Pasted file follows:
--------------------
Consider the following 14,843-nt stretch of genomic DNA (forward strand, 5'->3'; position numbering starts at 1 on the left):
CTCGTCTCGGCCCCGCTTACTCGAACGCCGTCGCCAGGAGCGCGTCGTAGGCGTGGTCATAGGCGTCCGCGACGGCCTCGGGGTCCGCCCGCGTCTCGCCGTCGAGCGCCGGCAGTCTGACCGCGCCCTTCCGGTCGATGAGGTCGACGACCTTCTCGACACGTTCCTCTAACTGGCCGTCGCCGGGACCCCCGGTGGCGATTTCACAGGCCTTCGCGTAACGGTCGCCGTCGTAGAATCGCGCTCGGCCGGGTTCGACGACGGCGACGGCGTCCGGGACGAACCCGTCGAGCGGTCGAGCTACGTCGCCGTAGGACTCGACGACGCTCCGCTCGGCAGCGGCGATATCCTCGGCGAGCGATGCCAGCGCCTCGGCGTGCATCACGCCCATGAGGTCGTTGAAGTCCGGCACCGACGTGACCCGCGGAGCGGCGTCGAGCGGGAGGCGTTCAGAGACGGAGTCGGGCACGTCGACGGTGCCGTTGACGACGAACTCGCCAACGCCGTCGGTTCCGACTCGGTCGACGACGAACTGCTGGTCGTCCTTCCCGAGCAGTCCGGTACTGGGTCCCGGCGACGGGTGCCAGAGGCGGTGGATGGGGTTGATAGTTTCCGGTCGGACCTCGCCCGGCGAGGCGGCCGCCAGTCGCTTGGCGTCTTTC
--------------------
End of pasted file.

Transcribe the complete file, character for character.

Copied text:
Consider the following 14,843-nt stretch of genomic DNA (forward strand, 5'->3'; position numbering starts at 1 on the left):
CTCGTCTCGGCCCCGCTTACTCGAACGCCGTCGCCAGGAGCGCGTCGTAGGCGTGGTCATAGGCGTCCGCGACGGCCTCGGGGTCCGCCCGCGTCTCGCCGTCGAGCGCCGGCAGTCTGACCGCGCCCTTCCGGTCGATGAGGTCGACGACCTTCTCGACACGTTCCTCTAACTGGCCGTCGCCGGGACCCCCGGTGGCGATTTCACAGGCCTTCGCGTAACGGTCGCCGTCGTAGAATCGCGCTCGGCCGGGTTCGACGACGGCGACGGCGTCCGGGACGAACCCGTCGAGCGGTCGAGCTACGTCGCCGTAGGACTCGACGACGCTCCGCTCGGCAGCGGCGATATCCTCGGCGAGCGATGCCAGCGCCTCGGCGTGCATCACGCCCATGAGGTCGTTGAAGTCCGGCACCGACGTGACCCGCGGAGCGGCGTCGAGCGGGAGGCGTTCAGAGACGGAGTCGGGCACGTCGACGGTGCCGTTGACGACGAACTCGCCAACGCCGTCGGTTCCGACTCGGTCGACGACGAACTGCTGGTCGTCCTTCCCGAGCAGTCCGGTACTGGGTCCCGGCGACGGGTGCCAGAGGCGGTGGATGGGGTTGATAGTTTCCGGTCGGACCTCGCCCGGCGAGGCGGCCGCCAGTCGCTTGGCGTCTTTC